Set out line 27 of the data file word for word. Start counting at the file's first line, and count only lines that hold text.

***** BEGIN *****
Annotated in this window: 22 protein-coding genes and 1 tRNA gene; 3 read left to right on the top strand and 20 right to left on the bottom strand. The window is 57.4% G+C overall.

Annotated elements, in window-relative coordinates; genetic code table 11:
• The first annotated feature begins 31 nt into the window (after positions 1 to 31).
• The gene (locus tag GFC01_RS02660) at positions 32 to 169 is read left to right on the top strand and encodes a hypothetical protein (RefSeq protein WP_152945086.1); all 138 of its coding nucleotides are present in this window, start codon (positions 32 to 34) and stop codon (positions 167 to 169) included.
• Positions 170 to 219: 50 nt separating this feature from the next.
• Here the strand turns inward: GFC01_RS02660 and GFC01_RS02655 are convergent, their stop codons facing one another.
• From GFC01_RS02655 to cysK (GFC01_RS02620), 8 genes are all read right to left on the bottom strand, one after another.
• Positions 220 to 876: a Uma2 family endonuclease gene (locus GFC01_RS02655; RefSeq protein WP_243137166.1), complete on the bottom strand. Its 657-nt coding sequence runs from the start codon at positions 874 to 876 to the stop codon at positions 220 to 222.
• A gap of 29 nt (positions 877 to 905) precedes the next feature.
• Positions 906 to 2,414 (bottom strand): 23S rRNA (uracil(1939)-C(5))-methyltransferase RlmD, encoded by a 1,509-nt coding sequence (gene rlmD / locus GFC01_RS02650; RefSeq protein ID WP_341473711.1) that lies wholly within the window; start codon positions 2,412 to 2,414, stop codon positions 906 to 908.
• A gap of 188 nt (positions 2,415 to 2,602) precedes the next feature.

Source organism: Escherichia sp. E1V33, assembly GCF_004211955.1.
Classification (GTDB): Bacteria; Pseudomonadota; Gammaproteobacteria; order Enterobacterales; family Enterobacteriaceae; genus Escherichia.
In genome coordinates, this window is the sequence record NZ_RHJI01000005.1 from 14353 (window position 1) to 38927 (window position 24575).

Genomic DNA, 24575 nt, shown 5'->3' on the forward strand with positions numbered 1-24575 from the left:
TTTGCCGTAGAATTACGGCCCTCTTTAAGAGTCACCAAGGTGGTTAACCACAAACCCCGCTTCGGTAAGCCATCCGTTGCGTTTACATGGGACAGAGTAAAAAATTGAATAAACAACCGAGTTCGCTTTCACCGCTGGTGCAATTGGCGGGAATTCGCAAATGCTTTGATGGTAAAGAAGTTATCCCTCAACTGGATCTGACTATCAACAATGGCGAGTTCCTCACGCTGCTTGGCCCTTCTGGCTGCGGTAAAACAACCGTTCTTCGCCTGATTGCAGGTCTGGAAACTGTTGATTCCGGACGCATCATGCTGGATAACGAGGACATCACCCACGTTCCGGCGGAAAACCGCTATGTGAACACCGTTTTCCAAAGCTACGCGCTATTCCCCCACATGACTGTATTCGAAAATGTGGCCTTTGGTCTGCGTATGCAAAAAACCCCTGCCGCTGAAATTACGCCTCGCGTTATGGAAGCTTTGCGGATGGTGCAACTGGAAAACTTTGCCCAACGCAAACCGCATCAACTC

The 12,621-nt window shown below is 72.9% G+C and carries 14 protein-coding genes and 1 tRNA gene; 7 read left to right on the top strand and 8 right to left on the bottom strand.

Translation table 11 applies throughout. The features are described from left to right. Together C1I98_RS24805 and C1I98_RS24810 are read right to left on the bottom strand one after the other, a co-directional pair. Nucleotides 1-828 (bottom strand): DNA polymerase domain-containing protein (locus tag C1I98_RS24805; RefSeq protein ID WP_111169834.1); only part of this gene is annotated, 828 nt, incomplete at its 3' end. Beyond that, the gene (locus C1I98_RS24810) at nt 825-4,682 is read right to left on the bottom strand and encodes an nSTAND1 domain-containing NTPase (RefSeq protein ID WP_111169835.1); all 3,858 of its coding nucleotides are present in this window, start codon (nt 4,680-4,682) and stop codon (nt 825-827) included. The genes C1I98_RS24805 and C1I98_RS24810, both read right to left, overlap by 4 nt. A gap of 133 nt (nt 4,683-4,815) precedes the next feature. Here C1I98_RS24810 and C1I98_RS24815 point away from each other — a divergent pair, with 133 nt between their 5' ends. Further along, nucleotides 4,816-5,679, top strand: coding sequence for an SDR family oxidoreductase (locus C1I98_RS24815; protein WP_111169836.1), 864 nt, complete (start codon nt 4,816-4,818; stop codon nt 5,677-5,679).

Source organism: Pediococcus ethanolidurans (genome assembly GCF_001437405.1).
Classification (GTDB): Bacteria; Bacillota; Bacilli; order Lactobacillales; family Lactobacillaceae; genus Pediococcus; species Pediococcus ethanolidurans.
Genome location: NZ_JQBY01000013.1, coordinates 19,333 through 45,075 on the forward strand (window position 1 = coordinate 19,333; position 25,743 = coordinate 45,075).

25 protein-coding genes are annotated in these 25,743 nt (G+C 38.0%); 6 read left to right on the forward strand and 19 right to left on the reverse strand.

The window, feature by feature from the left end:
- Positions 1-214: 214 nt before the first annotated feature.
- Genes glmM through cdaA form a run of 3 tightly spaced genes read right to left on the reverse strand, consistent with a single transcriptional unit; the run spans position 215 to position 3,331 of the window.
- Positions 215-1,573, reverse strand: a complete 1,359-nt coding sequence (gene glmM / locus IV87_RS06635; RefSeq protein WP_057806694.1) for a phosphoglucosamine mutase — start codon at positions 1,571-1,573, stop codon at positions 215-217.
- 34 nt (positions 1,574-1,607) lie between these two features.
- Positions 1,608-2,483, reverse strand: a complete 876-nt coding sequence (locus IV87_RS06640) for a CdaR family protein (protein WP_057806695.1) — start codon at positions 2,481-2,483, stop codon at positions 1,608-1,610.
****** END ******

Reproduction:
- 34 nt (positions 1,574-1,607) lie between these two features.